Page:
Since my last travel post, we have been on a few more short holidays.
First a couple of friends from London came to visit for a couple of days. Certainly long enough to experience Kuala Lumpur, but not enough to properly leave the city. We still managed a couple of trips to greenery inside the city itself – including a hike in Bukit Gasing, a Batu Caves visit and walk around the Bird Park.
We then made a weekend trip to Singapore for a friend’s pre-wedding lunch (the actual ceremony was in London, but many friends/family lived in Singapore). The city is far larger, greener and more open than I expected.
Christmas was spent near Cherating. We arrived just after the east coast floods subsided. Our hotel informed us we were the first booking they hadn’t had to cancel after the property was inundated! As a result the whole area was deserted. We also drove up the coast to Terengganu and had excellent stuffed crab at Tong Juan in Kemaman.
Lastly, I spent a few more days in Hong Kong. My opinions of the city have not changed.
I have combined some of the best photos into a short slideshow, available here.
Did you think I forgot? Or, perhaps trying to hide the ugly truth. Last year I wrote that my only goal for 2013 was to “finish or nearly finish Concealed Intent to a saleable level.” Failed. Not even close. An alpha version was sent out to friends in August and the feedback was “too complex”. Since then the game has been largely rewritten to make the gameplay mechanics more straightforward. Only now is it returning to the “early alpha” level of 6 months ago. To be honest, even if the feedback was positive and no rewrite was necessary, Concealed Intent still probably would not be finished by now, but it would be close.
Thus my goal for 2014 is just a copy of last year’s goal:
- Finish or nearly finish Concealed Intent to a saleable level. I want to complete the game to at least public beta where it just requires some fine-tuning and bug-fixing. The aim is to sell the finished game and at least break even.
Even my minor goals will be repeats from last year. Previously, I said I would like to post around 3 blogs/month and exercise 3 times a week. I achieved both of these (apart from when ordered not to exercise after surgery). So my “nice to manage” list is:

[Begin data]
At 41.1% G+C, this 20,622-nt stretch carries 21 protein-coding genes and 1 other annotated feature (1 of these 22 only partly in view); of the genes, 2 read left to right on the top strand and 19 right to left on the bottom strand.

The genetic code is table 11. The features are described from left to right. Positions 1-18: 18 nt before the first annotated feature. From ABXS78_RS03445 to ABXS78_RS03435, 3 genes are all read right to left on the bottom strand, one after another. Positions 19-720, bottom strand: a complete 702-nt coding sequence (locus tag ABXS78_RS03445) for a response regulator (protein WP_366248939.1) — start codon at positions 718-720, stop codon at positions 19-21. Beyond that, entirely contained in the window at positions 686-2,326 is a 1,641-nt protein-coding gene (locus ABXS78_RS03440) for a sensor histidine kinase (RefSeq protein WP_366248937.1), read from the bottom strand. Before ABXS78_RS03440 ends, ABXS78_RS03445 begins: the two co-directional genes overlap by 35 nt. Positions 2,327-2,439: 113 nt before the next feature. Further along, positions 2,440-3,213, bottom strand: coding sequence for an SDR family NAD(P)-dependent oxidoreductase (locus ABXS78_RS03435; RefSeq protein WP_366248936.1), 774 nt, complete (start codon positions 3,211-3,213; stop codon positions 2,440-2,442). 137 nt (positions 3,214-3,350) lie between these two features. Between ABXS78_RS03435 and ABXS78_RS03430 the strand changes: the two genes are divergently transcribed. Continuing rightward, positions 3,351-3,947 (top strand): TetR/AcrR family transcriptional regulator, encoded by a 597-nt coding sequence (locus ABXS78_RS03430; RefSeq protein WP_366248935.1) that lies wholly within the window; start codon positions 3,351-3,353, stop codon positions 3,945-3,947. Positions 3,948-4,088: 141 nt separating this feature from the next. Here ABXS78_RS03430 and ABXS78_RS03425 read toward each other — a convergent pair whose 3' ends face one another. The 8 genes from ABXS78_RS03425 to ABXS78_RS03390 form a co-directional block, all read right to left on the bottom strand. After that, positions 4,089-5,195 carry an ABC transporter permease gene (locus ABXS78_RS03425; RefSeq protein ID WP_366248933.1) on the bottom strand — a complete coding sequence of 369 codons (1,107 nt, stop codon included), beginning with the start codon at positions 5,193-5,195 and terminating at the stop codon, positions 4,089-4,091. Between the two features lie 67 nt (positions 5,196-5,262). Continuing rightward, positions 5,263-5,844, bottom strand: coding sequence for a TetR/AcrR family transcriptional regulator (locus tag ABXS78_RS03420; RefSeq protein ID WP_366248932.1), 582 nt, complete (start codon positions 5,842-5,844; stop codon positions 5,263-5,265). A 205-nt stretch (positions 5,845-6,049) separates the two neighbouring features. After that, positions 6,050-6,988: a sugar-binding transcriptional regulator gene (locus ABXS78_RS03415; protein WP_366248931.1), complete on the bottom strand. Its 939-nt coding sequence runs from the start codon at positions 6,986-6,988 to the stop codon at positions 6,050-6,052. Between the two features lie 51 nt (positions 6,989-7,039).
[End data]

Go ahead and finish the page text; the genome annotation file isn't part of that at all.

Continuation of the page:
- Blog on my personal website at least 3 times a month, but less than 4 times a month. Post at Jarrah Technology at least once a month. Also try to be more active on other online media, eg Twitter, Facebook (which is huge in Malaysia), etc.
- Exercise. No specific target, just try to improve my fitness levels and continue weightlifting (which I have started in the last year). Try to stay injury-free.
It has been some time since a restaurant review post. This is not because there isn’t great food available in Malaysia. Quite the opposite actually. It is just that most of the best places I have eaten here are streetfood vendors or other places westerners may be hesitant to eat as they look a little dingy. Also, while the dining is excellent, the service is often lacking (to be polite) – the money is all on the plate, or banana leaf. Not that meals cost much. There is a joke here that the quality of a restaurant’s food is inversely proportional to the number of walls it has (ceilings optional). There is even an informal rating system from 0 walls (the best) to 4 walls (the worst). As in “this is a good place, I award it 1 wall” or " the food was awful – a four waller".
I’m not sure the same system applies in Hong Kong. We had good and bad streetfood, as well as good and bad food from restaurants. Although one place particularly stands out: The Pawn. Admittedly this serves British cuisine in an Asian country, but I can’t remember the names of any of the excellent Dim Sum places (as they were largely in Chinese characters), so I haven’t written about them. The original intention was to try 22 Ships based on a recommendation. Unfortunately, that place was full and had a waiting list of at least an hour. Being too hungry to wait, a quick walk around the corner led us to The Pawn.
Settling into the English pub decor and devouring the provided excellent bread and oil (a rare sight in Malaysia), we perused the refreshingly small number of menu options. I had the 24 hour pork belly and my companion ordered the Wagyu steak, both sharing a side of “greens”. In all restaurant ordering there is a winner – and this time it was definitely not me. While the pork belly was very good and melted pleasantly in my mouth, the steak was exceptional. Perfectly cooked, the few bites I was allowed convinced me I had ordered badly – probably the best steak I have tasted. We finished by inhaling a dark chocolate and Guinness cake – also very tasty. Service was good (far, far better than we have become accustomed). While at around HK$1000 (with a glass of wine) it is an order of magnitude more expensive than Kuala Lumpur, it roughly matches the UK gastro pubs it clearly aims to emulate.
D&D has just turned 40 years old. Gary Gygax and Dave Arneson released the first ever published tabletop roleplaying game (RPG) on January 26th 1974. This means the game is roughly the same age as me.
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This past weekend I took part in the Global Game Jam here in Kuala Lumpur. At over 480 locations around the world, people got together in small teams to create a game from scratch in 48 hours. With Yang and Kyle, we created Gripversion, a simple puzzle game. The game requires the Occulus Rift and Razor Hydra to create a virtual reality experience. Here is a video of a tester playing the second level of the final game. On this level the hands are inverted (the left controller moves the right hand and vice versa). The aim is to pick up the red box and drop it through the hoop.
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